The previous numerical studies involved NSNS mergers leading to the formation of a transient HMNS undergoing delayed collapse to a BH. The possibility of jet launching from a stable supramassive NS remnant has recently been investigated by Ruiz et al. (2018a), Ciolfi et al. (2019), and Ciolfi (2020). The calculation of Ruiz et al. (2018a) reported a long-term (~ 200 ms) simulation of a supramassive NS remnant initially threaded by a pulsar-like magnetic field. It was found that magnetic winding induces the formation of a tightly-wound-magnetic-field funnel within which some matter begins to flow outward (see first column in Figure 9). The maximum Lorentz factor in the outflow is ΓL ~ 1.03, and the force-free parameter inside the funnel is . The Poynting luminosity is ~ 1043 erg/s, and roughly matches the GR pulsar spindown luminosity (Ruiz et al., 2014). These calculations suggest that a supramassive NS remnant probably cannot be the progenitor of a sGRB. This has been confirmed by the simulations of Ciolfi et al. (2019) and Ciolfi (2020), which reported the emergence of an outflow with a maximum Lorentz factor of ΓL≲ 1.05 after ≳ 212 ms following the merger of a magnetized, low-mass NSNS. Recently, the calculation of Mösta et al. (2020) suggested that neutrino effects may help reduce the baryon-load in the region above the poles of the NS, inducing a growth of the force-free parameter in the funnel. They found a maximum Lorentz factor of ΓL≲ 5.0 inside the funnel. Thus, neutrinos processes may help to trigger the launching of an incipient jet. Finally, the numerical simulations of Ruiz and Shapiro (2017), who did not include neutrinos, probed whether or not prompt collapse NSNS remnants (BHs with small accretion disks) can launch incipient jets. No evidence of an outflow or magnetic field collimation was found (see third column on Figure 9). It was argued that the KHI and MRI do not have enough time to amplify the magnetic field prior to BH formation, and hence a jet can not be launched.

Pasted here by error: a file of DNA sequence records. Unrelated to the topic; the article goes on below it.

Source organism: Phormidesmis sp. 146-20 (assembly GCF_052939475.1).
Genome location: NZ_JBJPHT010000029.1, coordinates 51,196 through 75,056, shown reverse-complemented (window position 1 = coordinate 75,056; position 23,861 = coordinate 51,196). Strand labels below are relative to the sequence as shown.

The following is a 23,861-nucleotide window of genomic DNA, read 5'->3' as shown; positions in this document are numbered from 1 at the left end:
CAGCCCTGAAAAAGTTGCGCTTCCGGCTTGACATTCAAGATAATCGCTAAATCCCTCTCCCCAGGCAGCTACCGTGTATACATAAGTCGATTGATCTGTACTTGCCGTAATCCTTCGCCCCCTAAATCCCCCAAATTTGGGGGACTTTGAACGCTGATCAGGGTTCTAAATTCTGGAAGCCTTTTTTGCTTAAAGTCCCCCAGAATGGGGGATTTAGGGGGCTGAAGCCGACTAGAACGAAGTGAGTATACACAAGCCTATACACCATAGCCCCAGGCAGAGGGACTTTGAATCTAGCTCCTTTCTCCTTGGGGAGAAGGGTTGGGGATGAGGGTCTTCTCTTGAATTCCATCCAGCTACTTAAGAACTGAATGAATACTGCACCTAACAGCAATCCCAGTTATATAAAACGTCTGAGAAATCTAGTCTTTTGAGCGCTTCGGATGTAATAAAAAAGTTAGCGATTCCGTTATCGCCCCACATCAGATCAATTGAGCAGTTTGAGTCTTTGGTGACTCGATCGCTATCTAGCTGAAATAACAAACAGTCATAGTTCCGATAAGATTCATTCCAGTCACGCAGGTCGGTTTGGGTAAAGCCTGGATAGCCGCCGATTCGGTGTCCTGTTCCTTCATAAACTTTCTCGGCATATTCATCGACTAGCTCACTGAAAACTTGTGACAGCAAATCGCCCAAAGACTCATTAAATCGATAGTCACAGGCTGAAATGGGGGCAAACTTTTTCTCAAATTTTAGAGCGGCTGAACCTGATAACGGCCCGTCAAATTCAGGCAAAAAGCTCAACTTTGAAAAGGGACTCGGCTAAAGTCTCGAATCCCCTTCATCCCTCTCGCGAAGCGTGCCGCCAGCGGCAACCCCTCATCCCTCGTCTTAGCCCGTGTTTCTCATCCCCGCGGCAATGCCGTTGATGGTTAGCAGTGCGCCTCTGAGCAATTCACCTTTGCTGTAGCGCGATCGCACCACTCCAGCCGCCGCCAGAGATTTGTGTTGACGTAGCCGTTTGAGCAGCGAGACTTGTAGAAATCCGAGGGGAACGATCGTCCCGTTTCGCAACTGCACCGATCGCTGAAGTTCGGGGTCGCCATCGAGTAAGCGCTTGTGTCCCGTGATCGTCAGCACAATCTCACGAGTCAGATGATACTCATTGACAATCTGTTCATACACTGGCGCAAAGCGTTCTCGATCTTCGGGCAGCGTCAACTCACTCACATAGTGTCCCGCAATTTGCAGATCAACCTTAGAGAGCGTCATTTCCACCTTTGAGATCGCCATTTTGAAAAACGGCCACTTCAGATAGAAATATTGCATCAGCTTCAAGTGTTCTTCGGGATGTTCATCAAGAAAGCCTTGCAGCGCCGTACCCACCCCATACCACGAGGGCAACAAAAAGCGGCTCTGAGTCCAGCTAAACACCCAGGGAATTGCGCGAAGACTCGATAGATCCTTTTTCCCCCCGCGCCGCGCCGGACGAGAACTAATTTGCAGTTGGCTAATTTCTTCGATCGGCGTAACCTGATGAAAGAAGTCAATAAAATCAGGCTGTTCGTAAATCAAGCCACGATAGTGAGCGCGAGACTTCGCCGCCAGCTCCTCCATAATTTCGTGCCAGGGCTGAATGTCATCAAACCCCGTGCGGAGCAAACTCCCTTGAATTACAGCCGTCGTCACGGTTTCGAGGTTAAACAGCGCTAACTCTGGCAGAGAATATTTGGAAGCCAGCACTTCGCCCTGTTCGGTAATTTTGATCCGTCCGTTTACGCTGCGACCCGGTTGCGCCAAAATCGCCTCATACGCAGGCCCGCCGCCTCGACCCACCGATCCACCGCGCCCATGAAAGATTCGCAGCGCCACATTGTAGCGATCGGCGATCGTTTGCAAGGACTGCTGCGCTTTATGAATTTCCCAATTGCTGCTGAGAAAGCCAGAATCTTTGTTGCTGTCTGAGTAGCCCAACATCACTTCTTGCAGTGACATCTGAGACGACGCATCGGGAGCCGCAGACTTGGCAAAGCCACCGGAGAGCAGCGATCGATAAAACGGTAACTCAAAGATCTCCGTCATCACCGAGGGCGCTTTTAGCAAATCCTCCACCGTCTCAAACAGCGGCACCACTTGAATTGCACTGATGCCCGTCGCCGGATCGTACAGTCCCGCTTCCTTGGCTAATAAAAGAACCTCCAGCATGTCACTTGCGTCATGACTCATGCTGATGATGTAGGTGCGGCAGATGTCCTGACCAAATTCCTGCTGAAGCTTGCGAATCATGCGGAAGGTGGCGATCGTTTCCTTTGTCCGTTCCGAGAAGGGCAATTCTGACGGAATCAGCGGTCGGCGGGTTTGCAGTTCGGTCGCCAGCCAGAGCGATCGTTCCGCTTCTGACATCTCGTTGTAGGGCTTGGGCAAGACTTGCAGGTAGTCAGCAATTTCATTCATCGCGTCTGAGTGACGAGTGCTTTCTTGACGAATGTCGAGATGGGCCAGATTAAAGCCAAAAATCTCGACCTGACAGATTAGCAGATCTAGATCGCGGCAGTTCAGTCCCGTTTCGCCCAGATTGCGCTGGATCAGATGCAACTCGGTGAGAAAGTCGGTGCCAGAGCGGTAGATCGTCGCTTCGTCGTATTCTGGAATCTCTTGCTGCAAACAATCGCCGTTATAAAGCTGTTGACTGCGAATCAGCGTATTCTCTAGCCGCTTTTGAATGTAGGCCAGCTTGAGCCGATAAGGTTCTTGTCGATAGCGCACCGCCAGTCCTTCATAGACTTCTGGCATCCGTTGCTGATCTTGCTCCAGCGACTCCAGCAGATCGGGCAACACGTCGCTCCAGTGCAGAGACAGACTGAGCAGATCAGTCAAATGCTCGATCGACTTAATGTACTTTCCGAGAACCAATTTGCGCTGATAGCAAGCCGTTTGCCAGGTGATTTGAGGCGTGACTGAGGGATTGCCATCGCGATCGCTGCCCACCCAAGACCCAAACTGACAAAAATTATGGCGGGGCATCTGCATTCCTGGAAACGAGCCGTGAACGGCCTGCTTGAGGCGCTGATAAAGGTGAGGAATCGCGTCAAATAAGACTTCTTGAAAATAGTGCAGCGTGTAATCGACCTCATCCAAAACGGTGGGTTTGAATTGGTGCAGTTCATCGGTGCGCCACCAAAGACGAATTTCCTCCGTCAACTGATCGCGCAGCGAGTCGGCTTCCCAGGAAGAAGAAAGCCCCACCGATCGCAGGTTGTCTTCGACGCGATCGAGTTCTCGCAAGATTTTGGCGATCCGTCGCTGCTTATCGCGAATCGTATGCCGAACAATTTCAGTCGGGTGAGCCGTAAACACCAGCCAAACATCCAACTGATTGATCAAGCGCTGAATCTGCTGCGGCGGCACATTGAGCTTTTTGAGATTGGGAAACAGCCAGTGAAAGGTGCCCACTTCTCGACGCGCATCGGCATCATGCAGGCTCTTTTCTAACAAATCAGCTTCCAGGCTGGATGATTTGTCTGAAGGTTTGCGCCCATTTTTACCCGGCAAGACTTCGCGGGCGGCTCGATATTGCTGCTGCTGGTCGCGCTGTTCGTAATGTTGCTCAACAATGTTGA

Although supramassive NS or prompt collapse remnants may not launch magnetically-driven jets, they may be the progenitors of fast radio bursts (FRBs)—a new class of radio transients lasting less than a few tens of milliseconds (Lorimer et al., 2007; Thornton et al., 2013). Falcke and Rezzolla (2014) have suggested that magnetic field reconfigurations during the collapse of a supramassive NS can induce a burst of EM radiation consistent with that of typical FRBs. Palenzuela et al. (2013) studied EM counterparts from the inspiral and merger of a NSNS binaries using full GR resistive MHD simulations. They found that the interaction between the stellar magnetospheres extracts kinetic energy from the binary and powers radiative Poynting fluxes as large as in a few milliseconds. Motivated by these results, Paschalidis and Ruiz (2018) performed numerical simulations of prompt collapse NSNS mergers in which the NSs are initially endowed with a pulsar-like magnetic field. Combining their numerical results with population studies, they concluded that FRBs may be the most likely EM counterpart of prompt collapse NSNSs, as previously claimed by Totani (2013).